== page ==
How COVID accelerated the uptake of technology for the benefit of Victoria’s child protection bureaucrats

By Melissa Coade

March 24, 2022

victoria-parliament-house
Most public servants spent years playing around the edges with technology. (Adobe/Jason Bennee)

According to a leader of Victoria’s Department of Families, Fairness and Housing (DFFH), most public servants spent years playing around the edges with technology until working from home arrangements imposed by the COVID-19 pandemic made the full benefits of hybrid work apparent. 

It may be trite to say, but it was certainly true for Anne Congleton, the DFFH north division deputy secretary: those who have spent decades working in the public service may have never realised the full potential of digital solutions to achieve work-life balance, until the pandemic. 

Speaking at a panel event hosted by IPAA Victoria and PwC this week, Congleton said the way digital platforms have been able to help her manage her work and time has been invaluable. It was never something she realised could be possible, with so much emphasis before the times of COVID-19 on more rudimentary tech offerings (such as email management) that hardly made a dent in her time management.

“I have really adopted technology much more so than I did before,” Congleton said, noting she had never previously cooked so many homemade dinners. 

“On the home front, it’s enabled me to get a greater mix in the time I spend at home, online, but also then to take advantage of flexible work, to be able to do some things for me. 

“I think with the stresses and strains for all of us, the chance to say, ‘I’ve got a bit of a break here, I’m going to do some walking’.”

The services DFFH provide to the community did not come to a grinding halt during the pandemic — and in Victoria, where the experience of public health lockdowns and other restrictions were more frequent than in other parts of the country, the way child-protection services were able to maintain the level and quality of service provision was critical. Congleton said communication was maintained with tech-savvy young people digitally, and contact visits shifted to take place in the department’s own offices.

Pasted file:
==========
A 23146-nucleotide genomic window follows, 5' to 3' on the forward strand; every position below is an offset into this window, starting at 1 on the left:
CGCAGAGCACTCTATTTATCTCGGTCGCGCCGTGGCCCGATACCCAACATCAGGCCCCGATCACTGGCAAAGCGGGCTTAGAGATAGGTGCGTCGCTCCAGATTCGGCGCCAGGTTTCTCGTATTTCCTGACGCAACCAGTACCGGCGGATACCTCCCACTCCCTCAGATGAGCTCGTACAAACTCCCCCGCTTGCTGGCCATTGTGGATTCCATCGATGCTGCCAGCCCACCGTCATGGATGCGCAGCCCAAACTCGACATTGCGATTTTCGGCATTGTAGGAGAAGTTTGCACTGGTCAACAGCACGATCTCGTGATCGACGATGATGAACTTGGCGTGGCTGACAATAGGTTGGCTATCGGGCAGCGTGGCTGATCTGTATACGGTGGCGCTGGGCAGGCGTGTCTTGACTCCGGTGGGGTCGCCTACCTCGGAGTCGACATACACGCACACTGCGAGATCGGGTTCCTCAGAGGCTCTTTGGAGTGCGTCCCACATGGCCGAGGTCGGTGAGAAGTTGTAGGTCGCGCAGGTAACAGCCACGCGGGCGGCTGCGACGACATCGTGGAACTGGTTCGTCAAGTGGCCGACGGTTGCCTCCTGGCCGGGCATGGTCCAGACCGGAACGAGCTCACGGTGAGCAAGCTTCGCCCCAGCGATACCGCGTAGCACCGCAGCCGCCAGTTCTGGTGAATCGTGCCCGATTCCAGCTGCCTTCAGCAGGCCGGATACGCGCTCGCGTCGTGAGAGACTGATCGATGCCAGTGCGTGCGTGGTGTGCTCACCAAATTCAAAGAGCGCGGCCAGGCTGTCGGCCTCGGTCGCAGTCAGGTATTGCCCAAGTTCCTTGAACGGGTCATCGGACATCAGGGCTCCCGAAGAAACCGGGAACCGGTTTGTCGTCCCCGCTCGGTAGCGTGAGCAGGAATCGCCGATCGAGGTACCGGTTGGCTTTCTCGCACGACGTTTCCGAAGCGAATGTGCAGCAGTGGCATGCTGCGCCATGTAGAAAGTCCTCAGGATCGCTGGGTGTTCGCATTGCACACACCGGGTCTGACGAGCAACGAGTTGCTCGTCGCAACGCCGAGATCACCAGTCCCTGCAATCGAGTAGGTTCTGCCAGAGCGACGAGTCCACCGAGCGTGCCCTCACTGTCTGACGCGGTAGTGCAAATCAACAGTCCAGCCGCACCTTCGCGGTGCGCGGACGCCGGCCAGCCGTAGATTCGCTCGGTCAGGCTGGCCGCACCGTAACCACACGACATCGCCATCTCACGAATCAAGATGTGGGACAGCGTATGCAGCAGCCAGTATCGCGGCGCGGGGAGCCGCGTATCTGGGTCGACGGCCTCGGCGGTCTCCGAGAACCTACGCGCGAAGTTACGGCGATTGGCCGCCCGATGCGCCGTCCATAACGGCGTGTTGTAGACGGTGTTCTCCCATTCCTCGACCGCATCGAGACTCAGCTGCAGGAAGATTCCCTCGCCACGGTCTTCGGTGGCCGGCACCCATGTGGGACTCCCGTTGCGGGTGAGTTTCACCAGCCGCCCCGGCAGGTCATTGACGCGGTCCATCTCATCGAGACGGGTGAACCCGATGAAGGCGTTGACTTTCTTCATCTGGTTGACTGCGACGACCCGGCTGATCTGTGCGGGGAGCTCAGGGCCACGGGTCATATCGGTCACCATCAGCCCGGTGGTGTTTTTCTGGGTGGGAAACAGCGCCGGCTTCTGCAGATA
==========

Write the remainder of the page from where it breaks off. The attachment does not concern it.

“We really needed to do that and enable those visits to occur [or] in people’s homes where they were comfortable. That was one piece,” Congleton said, explaining that some operational flexibility the department has shown during the course of the pandemic will stay because the community it serves wants more of the same.

“The other piece around how we engaged it was pretty incredible with engaging the communities in the Yarra Estates via digital means. We have continued with that, but also make sure that we connect and also how we can have that physical presence again and support people on the ground. They are some real key things that we want to hold on to because that’s what our communities want and that’s what our staff want,” she said. 

In service-delivery terms, Congleton observed that while the blend of digital and face-to-face offerings should be preserved — there were really critical aspects of connection and understanding among clients and colleagues that should occur in person.

“Obviously, in terms of child-protection staff, it was important they were able to go out to look and to see what risks were happening for children, young people and their families.

“More broadly, I think about the way we connect with people, the incidental contact that really helps to build and further those relationships, are really important,” Congleton said.

“[For staff in the office], the standing, the walking around the floor, to say ‘G’day’ to check in with people, that’s the incidental contact that has been lost. So I think to build that sense of team is a real ingredient for the [value of] face-to-face [work],” she said.


READ MORE:

Focusing on the ‘fundamental shift’: What is Victoria’s future of work plan for the public sector?

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